A quick overview of fifth grade Common Core Standards

Parents of fifth graders will see a fair number of changes, and new expectations, in classroom work under the new standards. For students to be successful, teachers and parents need to be strong partners and have a clear understanding of the learning goals. (Download our Common Core cheat sheet for parents of fifth graders.)

Examples of skills fifth graders should learn under Common Core

5th grade reading skills

1) Summarizing a text’s main points and explaining how those points are supported by specific details.
2) Paying attention to the organization of what they’re reading. Kids need to understand how the structure helps a story develop and flow.
3) Reading and analyzing multiple points of view on the same topic and processing the information effectively.

Want more? Read our complete article, Your fifth grader’s reading under the Common Core Standards.

5th grade writing skills

1) Using several sources — books, periodicals, websites, and digital sources — to investigate a topic from different angles. Fifth graders need to review, categorize, and summarize the new information they learn.
2) Doing several rounds of revisions and perhaps doing a complete rewrite. This requires resilience – resulting in carefully researched, evidence-based writing.
3) Structuring work logically, be it an opinion piece, story, or report. An opinion piece, for example, starts with an introduction, follows a logical order to introduce each reason (supported by evidence), and ends with a conclusion.

Want more? Read our complete article, Your fifth grader and writing under the Common Core Standards.

5th grade math skills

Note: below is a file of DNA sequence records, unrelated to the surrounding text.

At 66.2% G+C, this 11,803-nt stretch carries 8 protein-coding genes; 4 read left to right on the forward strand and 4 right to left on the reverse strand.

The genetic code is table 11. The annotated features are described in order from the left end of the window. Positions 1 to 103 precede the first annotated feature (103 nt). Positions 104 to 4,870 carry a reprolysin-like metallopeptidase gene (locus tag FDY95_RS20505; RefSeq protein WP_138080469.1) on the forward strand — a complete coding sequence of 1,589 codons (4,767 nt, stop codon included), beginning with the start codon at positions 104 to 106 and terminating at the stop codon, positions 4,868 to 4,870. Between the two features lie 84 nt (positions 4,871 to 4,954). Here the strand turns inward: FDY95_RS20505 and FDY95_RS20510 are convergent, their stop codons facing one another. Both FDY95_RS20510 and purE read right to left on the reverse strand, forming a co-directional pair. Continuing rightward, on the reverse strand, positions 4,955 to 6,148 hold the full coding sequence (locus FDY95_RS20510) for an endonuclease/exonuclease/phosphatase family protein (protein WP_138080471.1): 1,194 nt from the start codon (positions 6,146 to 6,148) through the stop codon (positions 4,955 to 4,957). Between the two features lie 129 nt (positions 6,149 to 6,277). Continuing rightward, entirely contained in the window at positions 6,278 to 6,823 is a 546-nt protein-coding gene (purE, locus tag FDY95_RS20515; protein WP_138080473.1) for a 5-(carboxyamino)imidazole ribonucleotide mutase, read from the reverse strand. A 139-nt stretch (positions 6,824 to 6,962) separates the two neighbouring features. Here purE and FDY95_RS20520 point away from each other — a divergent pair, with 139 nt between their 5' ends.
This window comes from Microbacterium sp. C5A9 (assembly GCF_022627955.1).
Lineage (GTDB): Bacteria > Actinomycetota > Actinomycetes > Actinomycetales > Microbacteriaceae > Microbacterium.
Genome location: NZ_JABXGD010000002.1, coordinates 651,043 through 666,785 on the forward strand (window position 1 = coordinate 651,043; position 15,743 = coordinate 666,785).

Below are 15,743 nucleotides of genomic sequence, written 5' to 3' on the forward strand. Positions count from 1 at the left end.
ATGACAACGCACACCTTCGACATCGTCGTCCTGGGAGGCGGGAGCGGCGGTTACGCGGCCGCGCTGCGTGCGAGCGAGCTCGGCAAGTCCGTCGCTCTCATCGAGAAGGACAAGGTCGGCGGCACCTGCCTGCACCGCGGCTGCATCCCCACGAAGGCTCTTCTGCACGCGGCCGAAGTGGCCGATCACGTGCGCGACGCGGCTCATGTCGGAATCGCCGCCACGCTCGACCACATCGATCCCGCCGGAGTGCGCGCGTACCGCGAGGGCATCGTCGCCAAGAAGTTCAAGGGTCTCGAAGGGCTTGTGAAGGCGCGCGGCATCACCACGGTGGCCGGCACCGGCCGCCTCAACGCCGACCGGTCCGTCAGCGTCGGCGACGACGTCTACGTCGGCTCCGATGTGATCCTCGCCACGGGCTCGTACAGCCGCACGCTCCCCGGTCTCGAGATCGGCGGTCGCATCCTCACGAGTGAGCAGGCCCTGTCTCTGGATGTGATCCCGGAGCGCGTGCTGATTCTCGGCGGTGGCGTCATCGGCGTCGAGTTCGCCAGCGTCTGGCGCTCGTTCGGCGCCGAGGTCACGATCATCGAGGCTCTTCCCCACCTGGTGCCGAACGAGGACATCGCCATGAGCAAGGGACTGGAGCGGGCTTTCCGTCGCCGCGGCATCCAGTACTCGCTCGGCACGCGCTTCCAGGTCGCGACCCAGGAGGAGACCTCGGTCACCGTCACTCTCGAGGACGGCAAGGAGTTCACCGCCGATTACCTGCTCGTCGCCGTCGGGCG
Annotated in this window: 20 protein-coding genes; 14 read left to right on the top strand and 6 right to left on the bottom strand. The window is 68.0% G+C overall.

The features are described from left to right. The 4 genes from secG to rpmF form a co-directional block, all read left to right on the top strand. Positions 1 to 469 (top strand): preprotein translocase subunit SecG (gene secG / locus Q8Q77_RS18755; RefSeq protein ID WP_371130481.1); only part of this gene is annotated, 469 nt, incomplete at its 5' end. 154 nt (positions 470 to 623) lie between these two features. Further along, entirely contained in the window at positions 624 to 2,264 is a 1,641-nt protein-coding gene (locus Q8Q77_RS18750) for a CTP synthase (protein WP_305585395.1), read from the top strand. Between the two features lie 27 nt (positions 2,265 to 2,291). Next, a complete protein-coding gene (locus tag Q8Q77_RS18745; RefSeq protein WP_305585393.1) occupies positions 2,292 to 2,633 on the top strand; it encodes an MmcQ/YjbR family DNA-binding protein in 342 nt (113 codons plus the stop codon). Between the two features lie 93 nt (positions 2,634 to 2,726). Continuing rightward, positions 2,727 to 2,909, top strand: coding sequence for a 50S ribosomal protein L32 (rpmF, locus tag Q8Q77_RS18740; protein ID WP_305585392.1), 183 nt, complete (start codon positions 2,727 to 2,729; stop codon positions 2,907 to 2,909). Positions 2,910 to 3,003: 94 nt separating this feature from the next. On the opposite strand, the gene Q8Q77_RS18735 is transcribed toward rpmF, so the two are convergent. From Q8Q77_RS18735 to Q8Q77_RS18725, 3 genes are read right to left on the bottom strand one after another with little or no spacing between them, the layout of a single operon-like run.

1) Comparing decimals to thousandths; adding, subtracting, multiplying, and dividing decimals to hundredths; and rounding decimals to any place.
2) Adding, subtracting, and multiplying fractions with unlike denominators and mixed numbers.
3) Finding volume of a right rectangular prism.

Building skills at home

1) Encourage 10-year-olds write about their current obsession – be it zombies, video games, or horses – in journal entries, stories, lists, (or anything, really).
2) Make summarizing a habit. As part of their reading, have kids spend the last five minutes summarizing what they’ve read – in writing or aloud. This practice will make reading comprehension a daily, more instinctual habit.
3) Model patience with homework. Especially at first, children (and parents) may feel confused by new homework. When parents set the example, children learn to work hard, persist, and stay positive.

See skills in action

Go to Milestones.GreatKids.org to watch videos of fifth graders demonstrating strong reading, writing, and math skills.

What’s next?

Wondering what’s in store in middle school? Check out Your middle schooler and Common Core.

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